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Assessing Speaking and Listening

Introduction
Just like other areas of the curriculum, when assessing Speaking and
Listening we need to be clear about what it is we are assessing find an
agreed criteria against which to assess and find efficient ways of noting
achievements.
Speaking and Listening underpins the whole curriculum and will therefore be
assessed in a number of situations across the curriculum or indeed outside of
the school day (homework clubs, hobby clubs, performance in assemblies,
etc).
e can collect evidence of achievement when!
activities have been specifically set up to teach and assess Speaking
and Listening and the criteria for success are very clear and have been
shared with the children. "or e#ample, if a task asks children to give
instructions, then the criteria are likely to relate to the brevity and clarity
of the wording, the se$uence in which the instructions are given and
the choice of appropriate vocabulary to convey technical information%
the planned activity includes substantial oral or group work, which may
be related to other aspects of &nglish or another curriculum area. 'his
could include group work in the literacy hour. 'he task should include
e#plicit instructions about the nature of the talk e#pected, such as the
roles group members should take, the phasing of the work so there are
times built in for planning, recapping, agreeing action, reviewing
progress and any particular demands in term of vocabulary and
grammar%
a contribution is recognised as e#cellent or significant for a particular
child incidental or spontaneous opportunities arise during a range of
learning conte#ts whether they are child initiated, teacher directed or
adult led.
Sometimes the social dimensions of talk can provide difficulties because we
have to recognise the oral achievements of the child who only speaks
confidently to the teacher on a one to one basis and the child who is verbose
in all situations.
hat are the key features of effective assessment in speaking and listening (
TO DO: Add maths, visual aids
& egs in text
)e clear about what is being assessed. *t is not the accent or dialect that is
being assessed, the length of the contribution, the opinion e#pressed or their
confidence and leadership $ualities. )ut it is!
the effectiveness of their talk, including adaptation to purpose, conte#t
and audience%
a contribution that shows positive and fle#ible work in groups%
a contribution that builds on that of others showing evidence of
listening and responding
clarity in communicating, including the use of reason, clear se$uencing
of ideas and the use of standard &nglish.
hat does our plan look like for assessment in school(
+gree, in school, how you will assess Speaking and Listening. ,ou might
include the following!
encouraging children to assess and evaluate their own and each
other-s performance%
systematically collect tangible evidence of talk in the form of group
observation sheets, video and audio recordings, written logs and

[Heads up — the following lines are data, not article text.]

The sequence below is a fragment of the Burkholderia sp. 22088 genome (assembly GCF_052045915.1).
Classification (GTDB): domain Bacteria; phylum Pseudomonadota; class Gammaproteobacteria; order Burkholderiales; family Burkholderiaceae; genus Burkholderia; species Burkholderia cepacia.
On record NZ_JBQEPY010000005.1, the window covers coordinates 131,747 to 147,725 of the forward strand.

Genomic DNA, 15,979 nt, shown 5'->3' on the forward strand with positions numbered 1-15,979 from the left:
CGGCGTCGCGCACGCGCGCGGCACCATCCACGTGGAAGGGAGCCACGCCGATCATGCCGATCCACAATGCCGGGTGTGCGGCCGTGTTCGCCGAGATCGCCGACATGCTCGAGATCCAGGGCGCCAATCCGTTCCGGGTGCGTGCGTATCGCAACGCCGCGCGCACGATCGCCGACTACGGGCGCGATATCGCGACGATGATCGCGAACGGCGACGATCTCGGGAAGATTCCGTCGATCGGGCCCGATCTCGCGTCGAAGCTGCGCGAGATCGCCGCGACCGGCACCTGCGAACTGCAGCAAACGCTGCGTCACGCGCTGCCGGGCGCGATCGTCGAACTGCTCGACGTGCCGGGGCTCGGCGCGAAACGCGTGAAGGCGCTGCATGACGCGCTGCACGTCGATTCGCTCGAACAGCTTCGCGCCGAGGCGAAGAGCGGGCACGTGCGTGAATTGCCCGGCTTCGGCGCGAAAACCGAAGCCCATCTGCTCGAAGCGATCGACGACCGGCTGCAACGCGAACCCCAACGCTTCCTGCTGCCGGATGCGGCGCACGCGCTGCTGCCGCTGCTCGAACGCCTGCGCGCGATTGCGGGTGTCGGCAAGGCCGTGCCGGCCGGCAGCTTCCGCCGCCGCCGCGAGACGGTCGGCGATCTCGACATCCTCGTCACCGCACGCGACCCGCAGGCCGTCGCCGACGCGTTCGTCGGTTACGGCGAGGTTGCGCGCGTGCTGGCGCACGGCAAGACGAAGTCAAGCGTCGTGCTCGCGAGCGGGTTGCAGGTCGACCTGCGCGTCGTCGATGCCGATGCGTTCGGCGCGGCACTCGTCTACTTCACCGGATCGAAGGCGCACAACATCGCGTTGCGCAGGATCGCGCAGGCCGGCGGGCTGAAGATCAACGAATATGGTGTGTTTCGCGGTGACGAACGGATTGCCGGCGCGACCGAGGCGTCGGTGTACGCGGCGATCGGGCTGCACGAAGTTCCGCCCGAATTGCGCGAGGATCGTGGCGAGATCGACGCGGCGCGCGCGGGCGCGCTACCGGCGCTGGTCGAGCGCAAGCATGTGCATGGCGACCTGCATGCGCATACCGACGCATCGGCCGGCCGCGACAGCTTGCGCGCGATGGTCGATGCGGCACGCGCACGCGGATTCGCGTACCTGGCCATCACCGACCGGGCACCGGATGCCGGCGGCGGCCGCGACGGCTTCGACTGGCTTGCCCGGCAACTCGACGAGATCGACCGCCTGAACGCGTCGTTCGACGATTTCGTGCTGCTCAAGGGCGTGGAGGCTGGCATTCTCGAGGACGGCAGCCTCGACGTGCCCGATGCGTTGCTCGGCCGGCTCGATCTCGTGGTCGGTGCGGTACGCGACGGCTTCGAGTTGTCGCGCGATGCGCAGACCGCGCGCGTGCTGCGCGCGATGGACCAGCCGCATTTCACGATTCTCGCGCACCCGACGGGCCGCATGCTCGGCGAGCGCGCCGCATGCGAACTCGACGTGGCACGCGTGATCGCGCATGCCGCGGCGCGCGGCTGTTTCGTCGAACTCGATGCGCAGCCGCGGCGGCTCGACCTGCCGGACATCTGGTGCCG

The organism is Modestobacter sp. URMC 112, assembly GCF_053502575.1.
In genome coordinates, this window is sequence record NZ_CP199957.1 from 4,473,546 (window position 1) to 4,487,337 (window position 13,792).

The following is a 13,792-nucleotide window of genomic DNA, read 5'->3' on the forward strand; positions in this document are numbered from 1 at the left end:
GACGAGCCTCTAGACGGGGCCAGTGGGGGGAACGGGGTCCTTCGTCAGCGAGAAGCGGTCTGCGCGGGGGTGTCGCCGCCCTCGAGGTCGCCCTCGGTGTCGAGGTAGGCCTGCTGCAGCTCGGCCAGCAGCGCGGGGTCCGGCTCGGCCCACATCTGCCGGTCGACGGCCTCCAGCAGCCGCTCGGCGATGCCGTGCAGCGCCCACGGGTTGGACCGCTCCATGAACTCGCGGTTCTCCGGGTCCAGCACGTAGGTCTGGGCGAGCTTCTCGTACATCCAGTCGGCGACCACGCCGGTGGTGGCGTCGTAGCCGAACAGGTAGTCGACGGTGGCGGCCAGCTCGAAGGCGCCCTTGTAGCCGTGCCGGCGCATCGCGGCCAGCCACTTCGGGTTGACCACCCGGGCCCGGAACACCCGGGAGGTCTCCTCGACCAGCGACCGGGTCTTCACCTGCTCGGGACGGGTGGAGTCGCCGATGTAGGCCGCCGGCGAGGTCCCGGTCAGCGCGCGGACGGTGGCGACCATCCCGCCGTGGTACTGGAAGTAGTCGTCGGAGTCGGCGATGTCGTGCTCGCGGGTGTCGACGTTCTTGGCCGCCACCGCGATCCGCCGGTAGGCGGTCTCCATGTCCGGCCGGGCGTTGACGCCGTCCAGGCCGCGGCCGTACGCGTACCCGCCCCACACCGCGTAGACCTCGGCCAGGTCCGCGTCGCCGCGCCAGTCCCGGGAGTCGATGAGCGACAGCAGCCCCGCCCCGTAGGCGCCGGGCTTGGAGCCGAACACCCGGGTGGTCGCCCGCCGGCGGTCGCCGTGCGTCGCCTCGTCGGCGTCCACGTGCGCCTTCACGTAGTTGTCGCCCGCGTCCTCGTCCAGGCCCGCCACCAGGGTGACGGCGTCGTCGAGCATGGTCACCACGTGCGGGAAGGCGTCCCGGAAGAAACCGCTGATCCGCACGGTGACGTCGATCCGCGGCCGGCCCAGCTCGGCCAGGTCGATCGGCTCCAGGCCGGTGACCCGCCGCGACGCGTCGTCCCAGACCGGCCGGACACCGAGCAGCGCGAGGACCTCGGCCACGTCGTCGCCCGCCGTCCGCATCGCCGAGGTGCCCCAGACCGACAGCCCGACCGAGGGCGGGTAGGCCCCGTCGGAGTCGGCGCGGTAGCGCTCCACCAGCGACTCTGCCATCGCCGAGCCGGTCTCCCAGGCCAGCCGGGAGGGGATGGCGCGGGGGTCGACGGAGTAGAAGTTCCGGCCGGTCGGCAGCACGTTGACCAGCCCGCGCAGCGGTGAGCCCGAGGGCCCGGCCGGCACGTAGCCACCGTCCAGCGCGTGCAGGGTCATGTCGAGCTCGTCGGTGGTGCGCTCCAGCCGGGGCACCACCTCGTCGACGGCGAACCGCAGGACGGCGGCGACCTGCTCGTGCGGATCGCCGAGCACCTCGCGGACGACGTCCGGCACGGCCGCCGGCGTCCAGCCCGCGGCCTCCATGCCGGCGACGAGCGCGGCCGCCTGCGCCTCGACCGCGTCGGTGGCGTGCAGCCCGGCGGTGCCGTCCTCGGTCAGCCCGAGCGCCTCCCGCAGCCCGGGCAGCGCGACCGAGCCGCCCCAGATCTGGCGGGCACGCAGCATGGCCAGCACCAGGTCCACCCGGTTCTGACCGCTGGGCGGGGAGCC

diaries%
summarising achievement% for e#ample, at the end of a term or year, in
order to provide information to help plan for progression in the most
appropriate way%
standardising assessments by visiting each other-s classrooms and
discussing performance, both within school and using the ./+
&#emplification on /0 123, &nglish! Speaking and Listening
(./+4564787)
hat about making and recording assessments(
'he evidence can take different forms!
notes made by the teacher or other adults as the activity is happening
or soon after%
notes made by the children in talk logs, group observations, notes for
talk and reflections on them%
some taped work, for e#ample when the task is to produce a radio
broadcast.
1ecording could be in different forms but it needs to be clear, succinct and
accessible. 'he easiest method might be a lose leaf folder that contains a
page for each child (see e#ample in Speaking and Listening 9andbook).
Speaking and Listening working party
'he following assessment materials were created by a group of 0udley
teachers concerned that there should be some practical help with the
assessment of Speaking and Listening in schools.
'he :upil Self +ssessment sheets transfer the Speaking and Listening
ob;ectives for each year group into pupil speak targets. &ach of the four
strands of Speaking and Listening (speaking, listening, group discussion and
interaction and drama) has a separate sheet and the <steps- refer to the year
group in which the ob;ective is found. ,ear = is therefore Step = and so on.
'hese sheets are fle#ible, can be adapted and used in a number of conte#ts
across the curriculum. /hildren should be encouraged to identify how
confident they are against each step independently. 9owever, this skill will
initially need to be taught. 'eaching assistants could be used to sit with small
groups to support children through this process.
Schools can choose to use the sheets in any way they wish!
putting the grids on to +> and making a booklet to accompany the child
through school%
combining these statements with the <Step into riting- materials to
make an &nglish assessment book%
displaying the statements as posters in class when a Speaking and
Listening assessment is taking place.
'he materials also include a formal Speaking and Listening record sheet
working alongside the child speak steps, the four strands overview and a set
of visual aids to support each strand.